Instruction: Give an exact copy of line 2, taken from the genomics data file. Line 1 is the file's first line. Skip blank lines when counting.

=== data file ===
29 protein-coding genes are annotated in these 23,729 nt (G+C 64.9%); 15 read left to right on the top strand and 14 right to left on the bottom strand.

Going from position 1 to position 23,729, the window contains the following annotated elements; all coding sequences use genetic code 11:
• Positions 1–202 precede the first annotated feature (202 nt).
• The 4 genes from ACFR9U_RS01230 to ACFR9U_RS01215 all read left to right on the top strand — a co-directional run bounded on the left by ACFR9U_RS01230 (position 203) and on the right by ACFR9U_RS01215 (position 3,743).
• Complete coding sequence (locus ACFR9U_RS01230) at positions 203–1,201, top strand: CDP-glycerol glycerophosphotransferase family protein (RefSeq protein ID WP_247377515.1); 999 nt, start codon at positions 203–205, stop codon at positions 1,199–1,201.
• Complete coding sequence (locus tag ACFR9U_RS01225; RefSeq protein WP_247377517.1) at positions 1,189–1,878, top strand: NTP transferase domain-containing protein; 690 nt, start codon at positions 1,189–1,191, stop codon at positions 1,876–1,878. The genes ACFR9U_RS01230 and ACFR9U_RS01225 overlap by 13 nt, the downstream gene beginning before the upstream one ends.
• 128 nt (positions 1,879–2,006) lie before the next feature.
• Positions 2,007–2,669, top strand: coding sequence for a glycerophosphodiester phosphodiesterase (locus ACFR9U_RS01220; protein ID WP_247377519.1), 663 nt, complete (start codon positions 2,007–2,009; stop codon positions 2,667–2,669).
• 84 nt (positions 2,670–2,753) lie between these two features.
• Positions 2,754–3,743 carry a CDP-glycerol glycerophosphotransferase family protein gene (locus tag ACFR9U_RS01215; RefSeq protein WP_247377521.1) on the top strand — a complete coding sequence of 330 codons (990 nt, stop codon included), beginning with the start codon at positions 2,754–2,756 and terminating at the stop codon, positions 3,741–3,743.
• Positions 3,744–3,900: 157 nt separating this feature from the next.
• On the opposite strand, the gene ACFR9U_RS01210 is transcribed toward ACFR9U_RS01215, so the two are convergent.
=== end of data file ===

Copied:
Going from position 1 to position 23,729, the window contains the following annotated elements; all coding sequences use genetic code 11: